Genetically modified plants have huge economic potential. The starting point is a sustainable increase in productivity. In 2008, the genetically modified potato variety Amflora (a pure amylopectin potato) was estimated to give an annual added economic value of 100 million euros for the potato cultivation and industry in Europe. The BASF, which developed the potato variety, estimates that the global market potential of green genetic engineering will reach 50 billion dollars by 2025. But Germany does not fully exploit this potential. Other countries are not subject to the strict EU legal regulations. Front-runners among the countries that grow transgenic plants are currently the USA, Canada and Argentina; Germany is increasingly losing its attractiveness. About 114 million ha of genetically modified plants were cultivated worldwide in 2008; with around 4,500 ha, Germany was only able to make a marginal contribution to this huge area.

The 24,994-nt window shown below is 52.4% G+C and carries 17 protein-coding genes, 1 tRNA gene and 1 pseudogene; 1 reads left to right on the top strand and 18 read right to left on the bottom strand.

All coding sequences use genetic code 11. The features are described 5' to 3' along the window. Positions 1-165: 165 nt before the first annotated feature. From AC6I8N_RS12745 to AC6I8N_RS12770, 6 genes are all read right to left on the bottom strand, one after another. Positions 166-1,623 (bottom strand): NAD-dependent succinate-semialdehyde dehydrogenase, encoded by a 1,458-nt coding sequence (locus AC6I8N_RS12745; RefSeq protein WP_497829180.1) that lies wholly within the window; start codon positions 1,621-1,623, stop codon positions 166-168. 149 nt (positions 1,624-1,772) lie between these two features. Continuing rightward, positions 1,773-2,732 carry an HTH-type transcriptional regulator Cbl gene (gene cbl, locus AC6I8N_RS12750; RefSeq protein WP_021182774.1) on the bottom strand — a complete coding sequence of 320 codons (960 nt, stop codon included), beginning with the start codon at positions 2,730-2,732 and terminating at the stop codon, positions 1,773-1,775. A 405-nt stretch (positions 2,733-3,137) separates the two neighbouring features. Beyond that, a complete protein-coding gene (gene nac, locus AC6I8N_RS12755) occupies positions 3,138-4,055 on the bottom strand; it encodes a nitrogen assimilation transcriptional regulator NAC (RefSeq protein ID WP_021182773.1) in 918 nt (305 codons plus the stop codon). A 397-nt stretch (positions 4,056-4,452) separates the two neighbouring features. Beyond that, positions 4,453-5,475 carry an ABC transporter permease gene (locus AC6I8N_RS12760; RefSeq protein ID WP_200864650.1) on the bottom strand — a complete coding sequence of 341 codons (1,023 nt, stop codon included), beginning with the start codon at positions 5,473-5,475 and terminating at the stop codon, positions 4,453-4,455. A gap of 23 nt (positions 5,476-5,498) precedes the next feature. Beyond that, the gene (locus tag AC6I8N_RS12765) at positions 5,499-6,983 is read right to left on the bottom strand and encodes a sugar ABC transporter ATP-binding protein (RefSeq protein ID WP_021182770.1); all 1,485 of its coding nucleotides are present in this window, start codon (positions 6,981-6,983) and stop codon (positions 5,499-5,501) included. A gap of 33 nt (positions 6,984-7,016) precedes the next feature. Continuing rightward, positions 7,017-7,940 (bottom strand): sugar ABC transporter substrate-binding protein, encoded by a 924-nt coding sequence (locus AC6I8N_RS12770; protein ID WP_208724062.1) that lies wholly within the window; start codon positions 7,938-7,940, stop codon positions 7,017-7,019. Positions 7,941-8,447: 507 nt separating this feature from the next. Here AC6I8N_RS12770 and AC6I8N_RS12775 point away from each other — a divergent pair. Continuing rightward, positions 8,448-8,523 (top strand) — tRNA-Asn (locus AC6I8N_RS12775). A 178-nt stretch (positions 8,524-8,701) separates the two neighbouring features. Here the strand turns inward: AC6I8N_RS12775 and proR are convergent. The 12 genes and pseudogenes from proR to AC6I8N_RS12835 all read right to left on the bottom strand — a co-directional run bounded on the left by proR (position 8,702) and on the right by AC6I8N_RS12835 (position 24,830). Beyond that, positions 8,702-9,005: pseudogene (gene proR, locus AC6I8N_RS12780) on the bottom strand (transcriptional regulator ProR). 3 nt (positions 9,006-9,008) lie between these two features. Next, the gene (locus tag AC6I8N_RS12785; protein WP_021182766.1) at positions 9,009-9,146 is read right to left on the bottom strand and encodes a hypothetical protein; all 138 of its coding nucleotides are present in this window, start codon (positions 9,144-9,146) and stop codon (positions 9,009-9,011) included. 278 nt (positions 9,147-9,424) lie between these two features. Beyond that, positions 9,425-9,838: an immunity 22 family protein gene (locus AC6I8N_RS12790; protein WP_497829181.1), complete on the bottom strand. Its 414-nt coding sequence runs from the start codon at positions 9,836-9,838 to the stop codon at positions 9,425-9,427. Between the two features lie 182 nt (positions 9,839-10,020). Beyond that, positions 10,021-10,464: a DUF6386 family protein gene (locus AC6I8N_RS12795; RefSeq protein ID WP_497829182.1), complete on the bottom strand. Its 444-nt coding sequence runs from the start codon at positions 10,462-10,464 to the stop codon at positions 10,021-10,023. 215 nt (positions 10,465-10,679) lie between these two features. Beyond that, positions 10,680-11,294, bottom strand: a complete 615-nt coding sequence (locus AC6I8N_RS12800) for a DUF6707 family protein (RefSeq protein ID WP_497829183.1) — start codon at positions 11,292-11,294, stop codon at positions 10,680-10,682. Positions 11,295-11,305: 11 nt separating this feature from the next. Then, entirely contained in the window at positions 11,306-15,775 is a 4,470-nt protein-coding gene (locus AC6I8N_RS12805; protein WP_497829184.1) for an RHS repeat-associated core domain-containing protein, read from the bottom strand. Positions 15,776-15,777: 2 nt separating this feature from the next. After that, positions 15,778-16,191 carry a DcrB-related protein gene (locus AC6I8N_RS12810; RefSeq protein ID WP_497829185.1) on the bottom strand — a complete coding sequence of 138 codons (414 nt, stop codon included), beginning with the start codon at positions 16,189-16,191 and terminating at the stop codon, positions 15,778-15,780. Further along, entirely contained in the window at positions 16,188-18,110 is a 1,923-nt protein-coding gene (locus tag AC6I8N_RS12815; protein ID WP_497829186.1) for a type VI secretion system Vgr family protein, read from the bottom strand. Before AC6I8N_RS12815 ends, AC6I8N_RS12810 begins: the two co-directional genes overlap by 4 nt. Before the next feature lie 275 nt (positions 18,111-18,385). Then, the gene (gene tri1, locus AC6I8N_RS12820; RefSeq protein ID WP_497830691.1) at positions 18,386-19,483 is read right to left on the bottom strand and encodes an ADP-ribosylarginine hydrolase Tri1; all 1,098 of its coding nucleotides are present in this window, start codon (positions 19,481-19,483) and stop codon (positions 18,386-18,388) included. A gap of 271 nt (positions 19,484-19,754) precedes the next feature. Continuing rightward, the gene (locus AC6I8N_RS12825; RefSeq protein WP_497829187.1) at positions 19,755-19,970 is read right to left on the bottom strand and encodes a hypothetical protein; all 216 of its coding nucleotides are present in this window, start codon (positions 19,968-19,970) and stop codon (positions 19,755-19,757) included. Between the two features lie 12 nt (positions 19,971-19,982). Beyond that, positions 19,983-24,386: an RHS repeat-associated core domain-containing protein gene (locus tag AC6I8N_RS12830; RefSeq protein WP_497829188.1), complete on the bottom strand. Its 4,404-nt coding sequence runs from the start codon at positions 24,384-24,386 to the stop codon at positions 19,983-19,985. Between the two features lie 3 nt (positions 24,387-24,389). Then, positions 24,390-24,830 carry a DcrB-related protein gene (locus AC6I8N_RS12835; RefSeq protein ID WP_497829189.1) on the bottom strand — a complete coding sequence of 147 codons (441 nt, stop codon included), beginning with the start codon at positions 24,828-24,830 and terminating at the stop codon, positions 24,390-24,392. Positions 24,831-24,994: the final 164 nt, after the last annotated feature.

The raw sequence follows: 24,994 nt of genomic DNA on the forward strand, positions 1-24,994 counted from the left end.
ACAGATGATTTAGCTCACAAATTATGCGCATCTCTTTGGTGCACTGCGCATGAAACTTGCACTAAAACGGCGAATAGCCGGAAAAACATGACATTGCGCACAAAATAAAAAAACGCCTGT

On the international level, Germany is one of the leading countries in basic research into green genetic engineering, and a huge amount of money has been invested in this type of research. Whilst this research area is still being funded, it is difficult to justify the huge research efforts in the long term if they do not lead to economic success. Many companies are leaving Germany in order to grow genetically engineered plants abroad because the current strict legal situation renders the cultivation of GMO plants impossible in Germany. "Nobody will invest money in new and safe ideas and technologies if the market chances are a priori blocked by existing legislation," declared representatives of the Baden-Württemberg BioRegions in their statement on the Genetic Engineering Law in 2004.